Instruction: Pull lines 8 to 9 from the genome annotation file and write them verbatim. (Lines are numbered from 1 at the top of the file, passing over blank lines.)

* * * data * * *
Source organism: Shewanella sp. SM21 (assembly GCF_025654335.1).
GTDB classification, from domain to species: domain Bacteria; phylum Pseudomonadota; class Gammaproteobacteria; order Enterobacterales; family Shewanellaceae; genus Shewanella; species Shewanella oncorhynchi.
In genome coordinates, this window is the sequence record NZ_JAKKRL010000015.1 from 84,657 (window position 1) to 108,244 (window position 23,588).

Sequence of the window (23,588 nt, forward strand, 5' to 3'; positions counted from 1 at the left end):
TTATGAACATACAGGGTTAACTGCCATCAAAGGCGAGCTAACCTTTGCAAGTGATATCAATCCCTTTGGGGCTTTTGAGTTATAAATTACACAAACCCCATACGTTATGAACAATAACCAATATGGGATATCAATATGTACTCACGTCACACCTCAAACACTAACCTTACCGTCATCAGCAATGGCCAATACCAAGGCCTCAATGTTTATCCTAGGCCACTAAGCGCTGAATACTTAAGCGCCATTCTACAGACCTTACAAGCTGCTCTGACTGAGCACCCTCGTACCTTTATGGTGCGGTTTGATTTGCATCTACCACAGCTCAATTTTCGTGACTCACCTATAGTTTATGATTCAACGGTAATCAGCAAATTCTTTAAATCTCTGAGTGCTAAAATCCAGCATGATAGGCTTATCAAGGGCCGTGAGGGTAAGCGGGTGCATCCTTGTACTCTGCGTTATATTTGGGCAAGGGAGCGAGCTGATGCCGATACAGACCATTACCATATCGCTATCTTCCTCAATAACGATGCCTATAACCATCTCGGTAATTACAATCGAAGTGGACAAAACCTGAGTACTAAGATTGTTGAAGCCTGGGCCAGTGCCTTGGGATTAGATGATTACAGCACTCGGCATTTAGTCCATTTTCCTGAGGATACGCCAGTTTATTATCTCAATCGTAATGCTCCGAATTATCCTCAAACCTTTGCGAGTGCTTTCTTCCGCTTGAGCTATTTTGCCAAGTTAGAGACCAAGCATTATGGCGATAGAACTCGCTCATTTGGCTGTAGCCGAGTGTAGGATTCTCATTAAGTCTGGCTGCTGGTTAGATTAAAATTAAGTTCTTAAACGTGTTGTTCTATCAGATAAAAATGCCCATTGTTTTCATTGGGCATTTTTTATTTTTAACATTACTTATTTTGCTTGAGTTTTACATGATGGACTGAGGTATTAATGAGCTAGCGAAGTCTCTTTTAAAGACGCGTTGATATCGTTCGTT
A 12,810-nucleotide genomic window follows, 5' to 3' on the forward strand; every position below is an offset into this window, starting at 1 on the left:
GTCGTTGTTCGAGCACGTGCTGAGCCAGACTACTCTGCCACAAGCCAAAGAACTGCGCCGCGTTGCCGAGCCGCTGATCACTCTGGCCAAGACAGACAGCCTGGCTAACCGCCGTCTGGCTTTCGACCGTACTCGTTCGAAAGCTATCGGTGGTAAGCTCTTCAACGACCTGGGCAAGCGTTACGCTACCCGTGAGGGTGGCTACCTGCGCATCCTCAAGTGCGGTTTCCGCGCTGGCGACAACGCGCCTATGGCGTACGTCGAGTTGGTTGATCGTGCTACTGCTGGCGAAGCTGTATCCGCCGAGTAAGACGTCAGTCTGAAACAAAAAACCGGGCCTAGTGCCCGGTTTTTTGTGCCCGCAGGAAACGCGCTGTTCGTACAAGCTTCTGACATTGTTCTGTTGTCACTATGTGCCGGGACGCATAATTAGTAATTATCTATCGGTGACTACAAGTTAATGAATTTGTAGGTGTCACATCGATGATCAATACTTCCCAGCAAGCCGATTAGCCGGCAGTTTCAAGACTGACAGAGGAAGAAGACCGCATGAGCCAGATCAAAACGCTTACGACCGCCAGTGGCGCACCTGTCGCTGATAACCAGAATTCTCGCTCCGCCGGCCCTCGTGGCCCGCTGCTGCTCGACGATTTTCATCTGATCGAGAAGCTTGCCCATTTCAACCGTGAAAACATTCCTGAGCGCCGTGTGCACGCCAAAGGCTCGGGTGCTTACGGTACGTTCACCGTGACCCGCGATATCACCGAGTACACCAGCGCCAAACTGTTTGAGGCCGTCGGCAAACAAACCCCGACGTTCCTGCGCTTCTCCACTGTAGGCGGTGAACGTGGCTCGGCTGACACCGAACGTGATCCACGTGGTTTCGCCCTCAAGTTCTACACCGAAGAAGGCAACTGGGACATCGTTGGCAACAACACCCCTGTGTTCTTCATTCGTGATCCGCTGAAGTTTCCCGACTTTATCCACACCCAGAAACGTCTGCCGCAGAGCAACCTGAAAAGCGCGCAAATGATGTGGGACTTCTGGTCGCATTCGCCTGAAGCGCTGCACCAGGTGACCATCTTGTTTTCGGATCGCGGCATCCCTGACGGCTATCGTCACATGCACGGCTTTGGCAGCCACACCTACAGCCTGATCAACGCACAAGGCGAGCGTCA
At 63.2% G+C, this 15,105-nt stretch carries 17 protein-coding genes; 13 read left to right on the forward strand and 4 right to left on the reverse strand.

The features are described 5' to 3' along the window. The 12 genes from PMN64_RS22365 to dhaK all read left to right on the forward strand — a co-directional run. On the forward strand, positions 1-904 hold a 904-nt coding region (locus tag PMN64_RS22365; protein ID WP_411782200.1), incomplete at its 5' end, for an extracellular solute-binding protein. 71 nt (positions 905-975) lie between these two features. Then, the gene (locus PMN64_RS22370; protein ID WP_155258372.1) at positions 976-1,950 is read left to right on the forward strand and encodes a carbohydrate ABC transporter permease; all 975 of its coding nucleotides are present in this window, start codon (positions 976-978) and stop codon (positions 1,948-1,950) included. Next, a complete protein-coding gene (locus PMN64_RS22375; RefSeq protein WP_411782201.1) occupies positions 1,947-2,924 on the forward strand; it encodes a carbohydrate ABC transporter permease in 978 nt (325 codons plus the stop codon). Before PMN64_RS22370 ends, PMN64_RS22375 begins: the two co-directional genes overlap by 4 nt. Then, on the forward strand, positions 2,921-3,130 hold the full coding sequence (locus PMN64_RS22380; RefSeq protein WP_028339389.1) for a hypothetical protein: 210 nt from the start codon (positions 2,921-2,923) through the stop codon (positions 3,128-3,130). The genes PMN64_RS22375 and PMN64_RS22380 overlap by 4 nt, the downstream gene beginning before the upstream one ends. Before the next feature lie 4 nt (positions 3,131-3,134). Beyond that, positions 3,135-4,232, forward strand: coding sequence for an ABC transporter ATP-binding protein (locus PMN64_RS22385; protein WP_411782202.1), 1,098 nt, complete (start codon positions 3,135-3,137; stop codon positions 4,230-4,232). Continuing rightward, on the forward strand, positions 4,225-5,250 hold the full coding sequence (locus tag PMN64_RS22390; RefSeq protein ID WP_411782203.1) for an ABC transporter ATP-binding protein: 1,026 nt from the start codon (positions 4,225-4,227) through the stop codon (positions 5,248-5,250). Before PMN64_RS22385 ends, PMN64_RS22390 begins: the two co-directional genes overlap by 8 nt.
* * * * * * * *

At 63.2% G+C, this 15,105-nt stretch carries 17 protein-coding genes; 13 read left to right on the forward strand and 4 right to left on the reverse strand.

The features are described 5' to 3' along the window. The 12 genes from PMN64_RS22365 to dhaK all read left to right on the forward strand — a co-directional run. On the forward strand, positions 1-904 hold a 904-nt coding region (locus tag PMN64_RS22365; protein ID WP_411782200.1), incomplete at its 5' end, for an extracellular solute-binding protein. 71 nt (positions 905-975) lie between these two features. Then, the gene (locus PMN64_RS22370; protein ID WP_155258372.1) at positions 976-1,950 is read left to right on the forward strand and encodes a carbohydrate ABC transporter permease; all 975 of its coding nucleotides are present in this window, start codon (positions 976-978) and stop codon (positions 1,948-1,950) included. Next, a complete protein-coding gene (locus PMN64_RS22375; RefSeq protein WP_411782201.1) occupies positions 1,947-2,924 on the forward strand; it encodes a carbohydrate ABC transporter permease in 978 nt (325 codons plus the stop codon). Before PMN64_RS22370 ends, PMN64_RS22375 begins: the two co-directional genes overlap by 4 nt. Then, on the forward strand, positions 2,921-3,130 hold the full coding sequence (locus PMN64_RS22380; RefSeq protein WP_028339389.1) for a hypothetical protein: 210 nt from the start codon (positions 2,921-2,923) through the stop codon (positions 3,128-3,130). The genes PMN64_RS22375 and PMN64_RS22380 overlap by 4 nt, the downstream gene beginning before the upstream one ends. Before the next feature lie 4 nt (positions 3,131-3,134). Beyond that, positions 3,135-4,232, forward strand: coding sequence for an ABC transporter ATP-binding protein (locus PMN64_RS22385; protein WP_411782202.1), 1,098 nt, complete (start codon positions 3,135-3,137; stop codon positions 4,230-4,232). Continuing rightward, on the forward strand, positions 4,225-5,250 hold the full coding sequence (locus tag PMN64_RS22390; RefSeq protein ID WP_411782203.1) for an ABC transporter ATP-binding protein: 1,026 nt from the start codon (positions 4,225-4,227) through the stop codon (positions 5,248-5,250). Before PMN64_RS22385 ends, PMN64_RS22390 begins: the two co-directional genes overlap by 8 nt.